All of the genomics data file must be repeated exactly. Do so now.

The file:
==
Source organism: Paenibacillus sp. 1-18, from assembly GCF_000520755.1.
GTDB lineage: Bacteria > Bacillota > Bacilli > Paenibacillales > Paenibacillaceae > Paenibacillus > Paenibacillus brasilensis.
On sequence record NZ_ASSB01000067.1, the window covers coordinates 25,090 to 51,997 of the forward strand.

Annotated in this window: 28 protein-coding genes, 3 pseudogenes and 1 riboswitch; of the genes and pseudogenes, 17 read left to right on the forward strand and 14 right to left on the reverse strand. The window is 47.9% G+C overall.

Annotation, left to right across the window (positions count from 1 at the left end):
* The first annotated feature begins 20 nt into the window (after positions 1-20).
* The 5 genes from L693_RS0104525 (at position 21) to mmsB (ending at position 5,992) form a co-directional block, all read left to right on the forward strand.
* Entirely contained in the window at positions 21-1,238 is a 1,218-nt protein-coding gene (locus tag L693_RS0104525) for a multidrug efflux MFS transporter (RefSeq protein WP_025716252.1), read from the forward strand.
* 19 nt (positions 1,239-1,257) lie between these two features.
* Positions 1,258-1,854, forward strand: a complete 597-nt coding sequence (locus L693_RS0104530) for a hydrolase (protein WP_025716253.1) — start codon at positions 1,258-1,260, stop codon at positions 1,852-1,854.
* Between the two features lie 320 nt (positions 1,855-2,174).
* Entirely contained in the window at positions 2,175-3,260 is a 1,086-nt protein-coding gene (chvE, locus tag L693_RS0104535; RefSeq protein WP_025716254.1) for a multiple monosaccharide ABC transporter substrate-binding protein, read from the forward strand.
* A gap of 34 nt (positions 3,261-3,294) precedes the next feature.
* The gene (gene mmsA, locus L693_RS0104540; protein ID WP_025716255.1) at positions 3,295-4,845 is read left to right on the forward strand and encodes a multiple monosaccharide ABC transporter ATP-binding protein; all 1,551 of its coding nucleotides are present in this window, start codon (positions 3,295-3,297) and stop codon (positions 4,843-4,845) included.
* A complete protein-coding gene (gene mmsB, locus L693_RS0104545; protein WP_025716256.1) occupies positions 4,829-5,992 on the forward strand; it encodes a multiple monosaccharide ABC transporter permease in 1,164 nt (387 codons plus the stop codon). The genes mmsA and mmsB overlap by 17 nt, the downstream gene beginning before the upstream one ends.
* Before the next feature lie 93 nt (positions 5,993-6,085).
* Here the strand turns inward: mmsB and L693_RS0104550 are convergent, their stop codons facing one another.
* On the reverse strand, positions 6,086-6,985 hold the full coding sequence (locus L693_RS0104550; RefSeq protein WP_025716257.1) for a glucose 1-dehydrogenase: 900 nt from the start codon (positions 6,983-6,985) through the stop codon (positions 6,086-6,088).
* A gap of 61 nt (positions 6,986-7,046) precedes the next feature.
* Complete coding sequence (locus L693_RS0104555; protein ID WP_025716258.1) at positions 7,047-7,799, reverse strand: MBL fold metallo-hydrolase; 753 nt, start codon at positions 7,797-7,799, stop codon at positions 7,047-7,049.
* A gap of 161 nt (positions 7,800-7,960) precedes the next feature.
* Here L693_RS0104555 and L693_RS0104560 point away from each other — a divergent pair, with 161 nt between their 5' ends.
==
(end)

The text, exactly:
Source organism: Paenibacillus sp. 1-18, from assembly GCF_000520755.1.
GTDB lineage: Bacteria > Bacillota > Bacilli > Paenibacillales > Paenibacillaceae > Paenibacillus > Paenibacillus brasilensis.
On sequence record NZ_ASSB01000067.1, the window covers coordinates 25,090 to 51,997 of the forward strand.

Annotated in this window: 28 protein-coding genes, 3 pseudogenes and 1 riboswitch; of the genes and pseudogenes, 17 read left to right on the forward strand and 14 right to left on the reverse strand. The window is 47.9% G+C overall.

Annotation, left to right across the window (positions count from 1 at the left end):
* The first annotated feature begins 20 nt into the window (after positions 1-20).
* The 5 genes from L693_RS0104525 (at position 21) to mmsB (ending at position 5,992) form a co-directional block, all read left to right on the forward strand.
* Entirely contained in the window at positions 21-1,238 is a 1,218-nt protein-coding gene (locus tag L693_RS0104525) for a multidrug efflux MFS transporter (RefSeq protein WP_025716252.1), read from the forward strand.
* 19 nt (positions 1,239-1,257) lie between these two features.
* Positions 1,258-1,854, forward strand: a complete 597-nt coding sequence (locus L693_RS0104530) for a hydrolase (protein WP_025716253.1) — start codon at positions 1,258-1,260, stop codon at positions 1,852-1,854.
* Between the two features lie 320 nt (positions 1,855-2,174).
* Entirely contained in the window at positions 2,175-3,260 is a 1,086-nt protein-coding gene (chvE, locus tag L693_RS0104535; RefSeq protein WP_025716254.1) for a multiple monosaccharide ABC transporter substrate-binding protein, read from the forward strand.
* A gap of 34 nt (positions 3,261-3,294) precedes the next feature.
* The gene (gene mmsA, locus L693_RS0104540; protein ID WP_025716255.1) at positions 3,295-4,845 is read left to right on the forward strand and encodes a multiple monosaccharide ABC transporter ATP-binding protein; all 1,551 of its coding nucleotides are present in this window, start codon (positions 3,295-3,297) and stop codon (positions 4,843-4,845) included.
* A complete protein-coding gene (gene mmsB, locus L693_RS0104545; protein WP_025716256.1) occupies positions 4,829-5,992 on the forward strand; it encodes a multiple monosaccharide ABC transporter permease in 1,164 nt (387 codons plus the stop codon). The genes mmsA and mmsB overlap by 17 nt, the downstream gene beginning before the upstream one ends.
* Before the next feature lie 93 nt (positions 5,993-6,085).
* Here the strand turns inward: mmsB and L693_RS0104550 are convergent, their stop codons facing one another.
* On the reverse strand, positions 6,086-6,985 hold the full coding sequence (locus L693_RS0104550; RefSeq protein WP_025716257.1) for a glucose 1-dehydrogenase: 900 nt from the start codon (positions 6,983-6,985) through the stop codon (positions 6,086-6,088).
* A gap of 61 nt (positions 6,986-7,046) precedes the next feature.
* Complete coding sequence (locus L693_RS0104555; protein ID WP_025716258.1) at positions 7,047-7,799, reverse strand: MBL fold metallo-hydrolase; 753 nt, start codon at positions 7,797-7,799, stop codon at positions 7,047-7,049.
* A gap of 161 nt (positions 7,800-7,960) precedes the next feature.
* Here L693_RS0104555 and L693_RS0104560 point away from each other — a divergent pair, with 161 nt between their 5' ends.